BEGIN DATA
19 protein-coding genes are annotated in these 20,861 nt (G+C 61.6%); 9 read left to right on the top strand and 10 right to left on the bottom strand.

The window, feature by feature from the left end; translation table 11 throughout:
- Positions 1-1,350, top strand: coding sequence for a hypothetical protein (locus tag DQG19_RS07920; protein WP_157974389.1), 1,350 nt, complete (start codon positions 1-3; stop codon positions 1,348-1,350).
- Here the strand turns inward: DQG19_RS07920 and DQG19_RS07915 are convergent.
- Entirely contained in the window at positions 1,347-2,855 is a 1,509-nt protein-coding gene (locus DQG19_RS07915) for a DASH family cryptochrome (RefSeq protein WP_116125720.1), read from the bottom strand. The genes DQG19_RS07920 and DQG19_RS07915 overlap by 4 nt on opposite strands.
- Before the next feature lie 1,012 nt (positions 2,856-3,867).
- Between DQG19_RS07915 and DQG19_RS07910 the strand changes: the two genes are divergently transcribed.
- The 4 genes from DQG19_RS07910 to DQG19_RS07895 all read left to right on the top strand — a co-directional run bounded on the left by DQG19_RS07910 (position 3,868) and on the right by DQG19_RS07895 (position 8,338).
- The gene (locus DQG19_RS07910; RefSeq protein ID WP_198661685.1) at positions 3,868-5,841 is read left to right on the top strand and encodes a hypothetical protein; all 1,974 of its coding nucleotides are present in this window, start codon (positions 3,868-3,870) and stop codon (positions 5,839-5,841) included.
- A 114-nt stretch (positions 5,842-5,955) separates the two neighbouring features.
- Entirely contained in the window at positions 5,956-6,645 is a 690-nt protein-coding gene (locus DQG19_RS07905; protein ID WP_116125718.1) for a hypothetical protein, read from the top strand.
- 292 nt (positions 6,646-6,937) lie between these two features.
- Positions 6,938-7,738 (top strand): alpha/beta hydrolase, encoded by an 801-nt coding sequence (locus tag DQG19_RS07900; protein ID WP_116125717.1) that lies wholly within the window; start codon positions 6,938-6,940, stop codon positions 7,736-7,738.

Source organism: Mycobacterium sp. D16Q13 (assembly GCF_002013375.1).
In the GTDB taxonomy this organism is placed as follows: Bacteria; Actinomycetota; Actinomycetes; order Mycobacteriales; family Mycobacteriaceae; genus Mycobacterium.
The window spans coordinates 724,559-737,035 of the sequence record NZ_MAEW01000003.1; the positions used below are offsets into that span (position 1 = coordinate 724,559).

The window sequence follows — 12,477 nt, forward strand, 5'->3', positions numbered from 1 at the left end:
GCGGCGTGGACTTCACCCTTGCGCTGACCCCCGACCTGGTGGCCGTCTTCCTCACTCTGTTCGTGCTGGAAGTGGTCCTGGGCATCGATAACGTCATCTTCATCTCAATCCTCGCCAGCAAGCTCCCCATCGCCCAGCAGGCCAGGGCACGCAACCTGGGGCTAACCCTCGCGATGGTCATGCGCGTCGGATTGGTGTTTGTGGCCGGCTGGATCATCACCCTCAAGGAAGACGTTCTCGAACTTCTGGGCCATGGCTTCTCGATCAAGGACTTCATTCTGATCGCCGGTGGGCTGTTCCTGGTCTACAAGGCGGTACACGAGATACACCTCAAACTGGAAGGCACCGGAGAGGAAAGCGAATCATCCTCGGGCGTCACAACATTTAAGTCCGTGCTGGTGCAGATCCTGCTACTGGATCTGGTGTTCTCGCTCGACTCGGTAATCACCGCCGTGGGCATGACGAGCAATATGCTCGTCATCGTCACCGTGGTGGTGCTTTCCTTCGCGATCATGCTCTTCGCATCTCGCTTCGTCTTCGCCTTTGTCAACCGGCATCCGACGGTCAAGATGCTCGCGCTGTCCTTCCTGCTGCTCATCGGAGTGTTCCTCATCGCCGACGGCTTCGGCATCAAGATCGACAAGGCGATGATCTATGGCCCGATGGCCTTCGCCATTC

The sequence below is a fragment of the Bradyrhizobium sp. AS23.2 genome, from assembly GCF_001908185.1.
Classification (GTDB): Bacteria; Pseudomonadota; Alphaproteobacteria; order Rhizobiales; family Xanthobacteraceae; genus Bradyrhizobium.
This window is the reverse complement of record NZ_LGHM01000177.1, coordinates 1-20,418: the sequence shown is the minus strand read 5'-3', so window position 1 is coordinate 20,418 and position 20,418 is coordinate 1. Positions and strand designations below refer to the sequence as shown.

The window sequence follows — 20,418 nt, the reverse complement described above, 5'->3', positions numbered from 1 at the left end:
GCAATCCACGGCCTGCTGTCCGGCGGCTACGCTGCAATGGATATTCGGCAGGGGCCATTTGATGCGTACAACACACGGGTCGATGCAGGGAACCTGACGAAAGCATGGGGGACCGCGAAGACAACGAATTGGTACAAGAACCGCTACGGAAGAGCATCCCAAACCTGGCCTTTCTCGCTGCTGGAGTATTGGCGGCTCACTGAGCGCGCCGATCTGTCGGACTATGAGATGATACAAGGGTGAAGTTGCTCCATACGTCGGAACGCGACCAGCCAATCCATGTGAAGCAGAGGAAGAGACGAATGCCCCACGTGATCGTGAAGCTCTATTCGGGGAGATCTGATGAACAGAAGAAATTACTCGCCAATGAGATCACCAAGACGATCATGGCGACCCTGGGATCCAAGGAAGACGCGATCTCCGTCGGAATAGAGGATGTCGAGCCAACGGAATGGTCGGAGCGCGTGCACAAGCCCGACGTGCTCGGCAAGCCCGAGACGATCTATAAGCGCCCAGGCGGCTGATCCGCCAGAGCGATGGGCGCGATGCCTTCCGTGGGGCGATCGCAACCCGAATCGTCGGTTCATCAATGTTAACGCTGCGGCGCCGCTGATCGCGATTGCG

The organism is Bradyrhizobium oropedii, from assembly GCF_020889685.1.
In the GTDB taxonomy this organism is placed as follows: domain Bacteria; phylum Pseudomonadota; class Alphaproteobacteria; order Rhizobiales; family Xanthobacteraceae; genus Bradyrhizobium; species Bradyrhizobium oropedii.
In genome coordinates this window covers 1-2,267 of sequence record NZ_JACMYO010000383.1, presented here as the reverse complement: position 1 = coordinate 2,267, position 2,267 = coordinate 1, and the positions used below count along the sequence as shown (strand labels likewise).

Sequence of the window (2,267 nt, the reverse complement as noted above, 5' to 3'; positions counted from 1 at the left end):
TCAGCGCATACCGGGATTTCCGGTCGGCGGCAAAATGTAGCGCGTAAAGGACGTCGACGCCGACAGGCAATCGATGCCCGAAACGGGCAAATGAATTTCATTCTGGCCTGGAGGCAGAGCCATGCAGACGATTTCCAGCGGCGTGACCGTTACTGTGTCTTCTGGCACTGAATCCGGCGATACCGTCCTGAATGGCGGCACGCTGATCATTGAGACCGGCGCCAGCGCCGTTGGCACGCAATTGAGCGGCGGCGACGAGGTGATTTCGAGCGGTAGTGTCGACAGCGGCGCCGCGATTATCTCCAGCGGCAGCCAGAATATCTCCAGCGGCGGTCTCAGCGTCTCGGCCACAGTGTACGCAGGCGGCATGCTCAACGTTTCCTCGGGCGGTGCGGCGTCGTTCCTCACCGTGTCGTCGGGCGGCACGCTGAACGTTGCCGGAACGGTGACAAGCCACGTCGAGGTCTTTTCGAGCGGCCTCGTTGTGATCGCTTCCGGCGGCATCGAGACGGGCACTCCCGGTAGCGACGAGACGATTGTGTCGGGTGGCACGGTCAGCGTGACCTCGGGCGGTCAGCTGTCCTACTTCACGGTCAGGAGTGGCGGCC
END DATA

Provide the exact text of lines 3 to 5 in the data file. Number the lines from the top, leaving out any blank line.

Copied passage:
- Positions 1-1,350, top strand: coding sequence for a hypothetical protein (locus tag DQG19_RS07920; protein WP_157974389.1), 1,350 nt, complete (start codon positions 1-3; stop codon positions 1,348-1,350).
- Here the strand turns inward: DQG19_RS07920 and DQG19_RS07915 are convergent.
- Entirely contained in the window at positions 1,347-2,855 is a 1,509-nt protein-coding gene (locus DQG19_RS07915) for a DASH family cryptochrome (RefSeq protein WP_116125720.1), read from the bottom strand. The genes DQG19_RS07920 and DQG19_RS07915 overlap by 4 nt on opposite strands.